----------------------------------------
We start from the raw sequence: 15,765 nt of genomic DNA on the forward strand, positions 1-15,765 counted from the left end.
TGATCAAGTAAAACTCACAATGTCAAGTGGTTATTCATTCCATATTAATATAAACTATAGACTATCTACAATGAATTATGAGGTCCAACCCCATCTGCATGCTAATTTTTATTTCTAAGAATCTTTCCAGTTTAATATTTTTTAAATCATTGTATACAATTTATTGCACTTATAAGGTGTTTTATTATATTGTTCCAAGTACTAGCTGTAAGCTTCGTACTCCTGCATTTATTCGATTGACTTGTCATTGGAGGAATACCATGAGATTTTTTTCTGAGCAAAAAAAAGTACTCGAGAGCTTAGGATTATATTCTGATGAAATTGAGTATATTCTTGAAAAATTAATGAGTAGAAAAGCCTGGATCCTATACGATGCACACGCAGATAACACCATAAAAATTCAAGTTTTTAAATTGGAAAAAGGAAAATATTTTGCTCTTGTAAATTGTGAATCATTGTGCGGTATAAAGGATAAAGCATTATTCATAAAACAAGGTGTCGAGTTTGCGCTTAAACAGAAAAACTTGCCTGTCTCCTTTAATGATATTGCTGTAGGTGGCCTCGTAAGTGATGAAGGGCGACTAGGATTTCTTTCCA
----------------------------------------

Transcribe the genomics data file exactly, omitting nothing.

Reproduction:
We start from the raw sequence: 15,765 nt of genomic DNA on the forward strand, positions 1-15,765 counted from the left end.
TGATCAAGTAAAACTCACAATGTCAAGTGGTTATTCATTCCATATTAATATAAACTATAGACTATCTACAATGAATTATGAGGTCCAACCCCATCTGCATGCTAATTTTTATTTCTAAGAATCTTTCCAGTTTAATATTTTTTAAATCATTGTATACAATTTATTGCACTTATAAGGTGTTTTATTATATTGTTCCAAGTACTAGCTGTAAGCTTCGTACTCCTGCATTTATTCGATTGACTTGTCATTGGAGGAATACCATGAGATTTTTTTCTGAGCAAAAAAAAGTACTCGAGAGCTTAGGATTATATTCTGATGAAATTGAGTATATTCTTGAAAAATTAATGAGTAGAAAAGCCTGGATCCTATACGATGCACACGCAGATAACACCATAAAAATTCAAGTTTTTAAATTGGAAAAAGGAAAATATTTTGCTCTTGTAAATTGTGAATCATTGTGCGGTATAAAGGATAAAGCATTATTCATAAAACAAGGTGTCGAGTTTGCGCTTAAACAGAAAAACTTGCCTGTCTCCTTTAATGATATTGCTGTAGGTGGCCTCGTAAGTGATGAAGGGCGACTAGGATTTCTTTCCA